This is a short story which concerns ‘shorts’, as worn by troops in the Middle East. In 1946 I was posted to an R.A.F. station in Egypt. The incident I refer to happened to one of the fitters working on a Dakota Aircraft. The first I knew about it was when I could hear shouts of anguish. When I turned around to where the shout was coming from, there hanging his head out of one of the cockpit windows was this chap (an airframe fitter) with the cockpit full of what looked like fog, but was in fact a fire extinguisher discharge. It seemed that for reasons best known to the chap himself, he had set it off and the jet of contents was blowing right up his shorts leg. He was crying out because he was being refrigerated, or at least parts of his lower regions were.
Of course, everyone just stood there laughing fit to burst. Nothing could be done to help him until the extinguisher had finished, by which time it was too late anyway. He got back to ground non the worse, but he was not very well pleased with us as you can imagine. But, to us it was amusing. We calmed down eventually and normal relations were soon to re-cement with the unfortunate fitter who casts doubts to our parentage-if you know what I mean.
Prelude to Victory
This story begins about two weeks or so before Operation Varsity, which was the ultimate operation to bring about the ending of WW2. I was stationed at an airfield in Essex and there was a lot of preparations going on with Horsa Gliders doing trial landings en-mass. On one of these landings these gliders were landing in close formation, which left little room for mistakes. Some gliders were left with the choice of landing with crashing into the one in front or ‘leap-frogging’ over it. This gave those of us watching breathtaking moments. One glider did this very well, only to land with the main wheels in a slit trench which tore it off. It then landed perched on top of a large tree stump. Only the pilot was on board. When I got to the site he was calmly collecting his maps off the floor, non the worse off.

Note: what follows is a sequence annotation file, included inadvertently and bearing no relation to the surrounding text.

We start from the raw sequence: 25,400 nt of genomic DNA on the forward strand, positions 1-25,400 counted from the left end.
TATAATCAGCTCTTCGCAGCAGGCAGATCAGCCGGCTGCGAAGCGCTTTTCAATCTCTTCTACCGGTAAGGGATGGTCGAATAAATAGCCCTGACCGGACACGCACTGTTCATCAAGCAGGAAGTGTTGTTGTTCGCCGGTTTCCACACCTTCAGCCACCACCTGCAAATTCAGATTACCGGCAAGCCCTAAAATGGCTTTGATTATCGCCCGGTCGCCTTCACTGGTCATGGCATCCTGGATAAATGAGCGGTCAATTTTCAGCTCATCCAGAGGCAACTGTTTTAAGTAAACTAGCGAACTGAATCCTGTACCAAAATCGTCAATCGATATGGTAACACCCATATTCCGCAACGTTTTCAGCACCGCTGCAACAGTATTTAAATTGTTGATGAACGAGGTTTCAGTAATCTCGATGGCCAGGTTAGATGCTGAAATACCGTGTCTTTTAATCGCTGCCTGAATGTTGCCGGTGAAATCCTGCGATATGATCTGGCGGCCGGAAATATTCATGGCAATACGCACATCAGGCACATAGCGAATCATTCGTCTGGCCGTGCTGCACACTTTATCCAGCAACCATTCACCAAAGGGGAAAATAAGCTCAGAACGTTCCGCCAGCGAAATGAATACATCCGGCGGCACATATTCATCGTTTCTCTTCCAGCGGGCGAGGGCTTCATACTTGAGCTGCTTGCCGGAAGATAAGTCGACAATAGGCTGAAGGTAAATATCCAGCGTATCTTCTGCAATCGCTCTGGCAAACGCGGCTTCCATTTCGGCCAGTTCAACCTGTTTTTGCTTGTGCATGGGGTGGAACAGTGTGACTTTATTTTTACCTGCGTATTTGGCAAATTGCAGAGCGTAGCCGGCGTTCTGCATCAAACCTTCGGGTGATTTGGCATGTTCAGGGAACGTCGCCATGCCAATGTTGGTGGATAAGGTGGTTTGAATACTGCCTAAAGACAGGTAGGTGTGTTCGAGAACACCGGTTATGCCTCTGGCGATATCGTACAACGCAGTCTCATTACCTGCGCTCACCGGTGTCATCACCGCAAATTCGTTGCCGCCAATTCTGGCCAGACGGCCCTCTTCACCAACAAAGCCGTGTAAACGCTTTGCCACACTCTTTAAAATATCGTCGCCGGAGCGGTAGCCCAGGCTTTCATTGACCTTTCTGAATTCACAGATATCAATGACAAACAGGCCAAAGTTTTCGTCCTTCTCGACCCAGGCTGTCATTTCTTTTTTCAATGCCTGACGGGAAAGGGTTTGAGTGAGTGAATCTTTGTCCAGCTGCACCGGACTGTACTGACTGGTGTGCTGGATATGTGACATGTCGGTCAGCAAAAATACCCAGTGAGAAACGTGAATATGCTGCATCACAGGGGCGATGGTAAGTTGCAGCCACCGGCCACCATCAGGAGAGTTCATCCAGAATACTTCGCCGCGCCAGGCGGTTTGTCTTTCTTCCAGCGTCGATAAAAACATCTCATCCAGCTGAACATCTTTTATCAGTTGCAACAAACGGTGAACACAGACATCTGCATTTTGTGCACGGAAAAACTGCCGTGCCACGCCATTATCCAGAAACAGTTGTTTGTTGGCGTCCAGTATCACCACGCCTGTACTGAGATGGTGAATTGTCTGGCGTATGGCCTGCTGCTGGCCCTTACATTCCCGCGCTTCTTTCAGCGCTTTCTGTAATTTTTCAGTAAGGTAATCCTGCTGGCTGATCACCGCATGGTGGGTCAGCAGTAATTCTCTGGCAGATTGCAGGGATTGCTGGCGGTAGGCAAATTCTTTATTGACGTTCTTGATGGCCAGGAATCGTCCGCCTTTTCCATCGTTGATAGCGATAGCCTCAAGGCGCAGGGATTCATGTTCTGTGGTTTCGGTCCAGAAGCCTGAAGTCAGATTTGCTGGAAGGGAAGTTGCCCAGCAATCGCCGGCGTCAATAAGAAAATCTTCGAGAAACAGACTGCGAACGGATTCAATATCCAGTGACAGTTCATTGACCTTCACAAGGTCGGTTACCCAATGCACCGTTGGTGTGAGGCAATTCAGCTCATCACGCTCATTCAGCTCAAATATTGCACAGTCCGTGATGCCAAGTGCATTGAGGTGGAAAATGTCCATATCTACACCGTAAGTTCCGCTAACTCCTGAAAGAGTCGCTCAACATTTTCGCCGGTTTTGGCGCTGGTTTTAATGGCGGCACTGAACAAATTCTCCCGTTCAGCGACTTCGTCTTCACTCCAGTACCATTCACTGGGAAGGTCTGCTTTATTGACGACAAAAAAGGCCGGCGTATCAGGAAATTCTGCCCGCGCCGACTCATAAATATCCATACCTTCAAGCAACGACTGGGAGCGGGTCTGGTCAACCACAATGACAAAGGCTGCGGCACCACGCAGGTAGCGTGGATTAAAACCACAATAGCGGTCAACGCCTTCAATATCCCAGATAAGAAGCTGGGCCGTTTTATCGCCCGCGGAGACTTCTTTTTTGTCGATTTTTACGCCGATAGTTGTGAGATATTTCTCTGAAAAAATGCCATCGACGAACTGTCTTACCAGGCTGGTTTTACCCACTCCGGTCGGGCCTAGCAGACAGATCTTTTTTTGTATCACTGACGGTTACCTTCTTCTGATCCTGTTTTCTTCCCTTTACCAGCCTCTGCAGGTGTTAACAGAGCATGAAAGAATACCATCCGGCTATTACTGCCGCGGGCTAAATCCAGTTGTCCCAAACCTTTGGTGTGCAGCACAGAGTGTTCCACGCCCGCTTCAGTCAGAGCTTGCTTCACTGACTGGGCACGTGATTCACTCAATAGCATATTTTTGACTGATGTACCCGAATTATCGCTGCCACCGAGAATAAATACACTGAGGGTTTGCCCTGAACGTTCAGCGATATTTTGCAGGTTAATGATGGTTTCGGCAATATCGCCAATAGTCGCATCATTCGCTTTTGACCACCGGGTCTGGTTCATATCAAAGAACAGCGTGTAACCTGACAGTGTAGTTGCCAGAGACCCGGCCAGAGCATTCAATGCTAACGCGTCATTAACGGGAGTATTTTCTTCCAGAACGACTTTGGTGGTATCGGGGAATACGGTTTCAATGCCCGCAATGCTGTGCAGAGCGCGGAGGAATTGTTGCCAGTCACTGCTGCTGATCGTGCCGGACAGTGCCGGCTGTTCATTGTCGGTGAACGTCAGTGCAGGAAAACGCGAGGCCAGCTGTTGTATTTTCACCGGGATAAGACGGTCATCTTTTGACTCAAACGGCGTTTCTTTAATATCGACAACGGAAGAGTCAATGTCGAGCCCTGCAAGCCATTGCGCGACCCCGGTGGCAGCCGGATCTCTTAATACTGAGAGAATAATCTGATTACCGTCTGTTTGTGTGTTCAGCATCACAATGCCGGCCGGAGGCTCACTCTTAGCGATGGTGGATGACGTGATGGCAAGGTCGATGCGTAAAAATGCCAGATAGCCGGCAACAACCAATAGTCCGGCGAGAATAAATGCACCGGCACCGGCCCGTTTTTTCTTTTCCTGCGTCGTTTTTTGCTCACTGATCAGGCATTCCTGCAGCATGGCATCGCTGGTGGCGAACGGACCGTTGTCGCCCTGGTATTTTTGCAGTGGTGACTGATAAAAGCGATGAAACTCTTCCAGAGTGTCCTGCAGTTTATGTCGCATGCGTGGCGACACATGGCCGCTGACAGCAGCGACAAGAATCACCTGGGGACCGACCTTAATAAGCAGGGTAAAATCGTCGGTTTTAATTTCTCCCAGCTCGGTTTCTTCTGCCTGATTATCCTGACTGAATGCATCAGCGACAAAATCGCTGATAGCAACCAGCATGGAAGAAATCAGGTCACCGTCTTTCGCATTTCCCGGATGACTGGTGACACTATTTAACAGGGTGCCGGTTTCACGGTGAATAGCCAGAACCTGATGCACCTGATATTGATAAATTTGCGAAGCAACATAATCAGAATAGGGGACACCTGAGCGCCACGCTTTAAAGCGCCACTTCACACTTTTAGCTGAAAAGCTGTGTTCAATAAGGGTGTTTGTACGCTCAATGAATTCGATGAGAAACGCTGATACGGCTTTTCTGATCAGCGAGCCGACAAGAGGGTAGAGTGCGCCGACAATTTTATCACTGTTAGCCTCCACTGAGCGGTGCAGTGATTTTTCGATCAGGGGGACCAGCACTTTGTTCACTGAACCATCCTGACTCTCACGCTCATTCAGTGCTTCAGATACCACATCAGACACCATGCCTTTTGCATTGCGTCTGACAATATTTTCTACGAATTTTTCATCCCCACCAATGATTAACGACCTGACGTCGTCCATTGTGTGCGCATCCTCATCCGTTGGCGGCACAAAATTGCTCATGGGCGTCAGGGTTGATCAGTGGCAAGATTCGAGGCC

When the dust had settled (so to speak) I noticed that one of the undercarriage legs had burst open and exposed the sponge rubber filling which was there to take the force of the landing. It was noticed that this would make good bath sponges. Needless to say quite a lot of us ‘Erks’ equipped ourselves with this sponge.
Some two weeks or so later all these gliders were formed up and down one side of the main runway with a like number of Halifax Four Engined Ex-Bombers, which were to tow these gliders off on the day of Operation Varsity. This was a day I will remember forever as when they took off we all wondered how many would service the battle. This was a very sobering thought, but at the same time it was awesome to watch and was completed with only one hiccup, when a tug Halifax had an engine fault and had to abort. Out of necessity there was a spare tug to take its place. It was fortunate that the engine fault was seen before it had started the take off run.
The outcome of this operation is now history as it was the final operation and did bring about the end of WW2, but at what coast in human lives cannot be told. We could only hope at that moment that those who gave their lives did so in the hope that it was ‘worth it’.
May the lord our God grant them the peace they so richly deserved. We who were left back here on the airfield should, and indeed would do so well to remember their passing.